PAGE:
Ethan Couch’s “affluenza” argument that helped sway a judge to give the Texas teen probation instead of a prison sentence may also be a factor in the civil case against the 16-year-old who killed four people and injured nine others.
The argument, given by Couch’s lawyers during sentencing in his manslaughter case, claimed that he came from wealthy parents who never disciplined him for reckless behavior in the past, leading the teen never to learn the consequences of his actions. Dr. G. Dick Miller, a psychologist testifying for Couch, said the teen suffered from “affluenza,” and cited an incident when the boy, then 14, was found by police in a parked pickup truck with a naked girl. He was ticketed but went unpunished.
The discussion over “affluenza” has confused (and outraged) those who believed Couch used the term as a defense when in fact it was part of the argument in his sentencing.
“Affluenza may be a term that would catch the ear of the particular judge, but that’s not the real defense,” Arnold Loewy, the George Killiam professor of criminal law at Texas Tech Law School, told International Business Times.
Can the victims’ families, when they sue Couch in civil court for monetary damages, bring up “bad parenting” in their case? While they certainly can, the strategy may not be effective, according to Baylor Law School Professor Jim Underwood.
While the “bad parenting” argument “would probably fail,” according to Underwood, the victims’ families have a stronger case in arguing other types of negligence.
“The last thing we want is juries [deciding] over parenting issues,” Underwood told IBTimes, especially given the vast diversity of opinions over exactly what constitutes bad parenting.
Couch was sentenced Tuesday to 10 years’ probation by a juvenile court judge. Prosecutors were seeking a 20-year prison term -- the maximum -- for Couch in the June 15 accident that killed four people and injured nine others, including one victim who is in a coma.
A number of civil suits also have been filed against Couch in connection with the deaths. The Fort Worth sheet metal manufacturing company owned by the teen’s father, Fred Couch, is also named in the suits because Couch was driving a vehicle owned by the firm.
“Both dad and the company face [legal] exposure here, not for bad parenting but for what would be called negligent entrustment,” Underwood said, referring to the possibility that the company allowed the youth to use the truck.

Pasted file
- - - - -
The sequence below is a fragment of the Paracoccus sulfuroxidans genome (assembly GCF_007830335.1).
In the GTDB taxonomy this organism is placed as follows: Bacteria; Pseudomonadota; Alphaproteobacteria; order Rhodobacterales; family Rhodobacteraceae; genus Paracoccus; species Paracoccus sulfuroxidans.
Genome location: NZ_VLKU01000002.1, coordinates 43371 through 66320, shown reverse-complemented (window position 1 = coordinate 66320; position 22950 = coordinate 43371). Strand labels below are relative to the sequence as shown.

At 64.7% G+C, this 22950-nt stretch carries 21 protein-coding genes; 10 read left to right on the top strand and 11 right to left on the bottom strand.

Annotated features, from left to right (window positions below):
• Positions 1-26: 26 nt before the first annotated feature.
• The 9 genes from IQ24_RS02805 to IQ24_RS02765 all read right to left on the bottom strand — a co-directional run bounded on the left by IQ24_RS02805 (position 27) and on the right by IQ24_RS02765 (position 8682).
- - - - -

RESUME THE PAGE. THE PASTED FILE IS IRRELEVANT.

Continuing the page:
“This is a huge case,” the law professor said. “I think the criminal case is just the beginning.”
Loewy said establishing whether Couch’s parents gave him use of the vehicle and if he had a history with alcohol will be key to the case.
“The harder question is, ‘Were his parents negligent in giving him a car knowing his propensity to drink?” Loewy said. If such facts are established during the civil trial, Couch’s parents could be “hit up for major damages,” according to the professor.
While news of Couch’s sentence shocked Americans following the case, most legal experts who spoke to IBTimes said probation in such a case is not a shocking punishment, given that he is a juvenile and did not intentionally mean to kill.
“I can imagine that people would be shocked because we expect very adjudicative sanctions,” said Sandra Thompson, professor of law at the University of Houston Law Center.
While Texas may have a reputation for harsh punishments for criminals, Thompson said the state has been leaning toward probation for juveniles, including cases where people are unintentionally killed.
“I think we’ve taken a turn in the direction of rehabilitation,” she said. “Texas has been taking a different tack with situations like this.”
Thompson said the state has learned that harsh sentences for youths, such as prison time, did not necessarily rehabilitate them.
“We found being hard on these kids was counterproductive,” Thompson said, adding that the financial situation of a juvenile’s family has no bearing on their sentence, for the most part.
“Rich or poor, kids are more likely to get probation,” she said.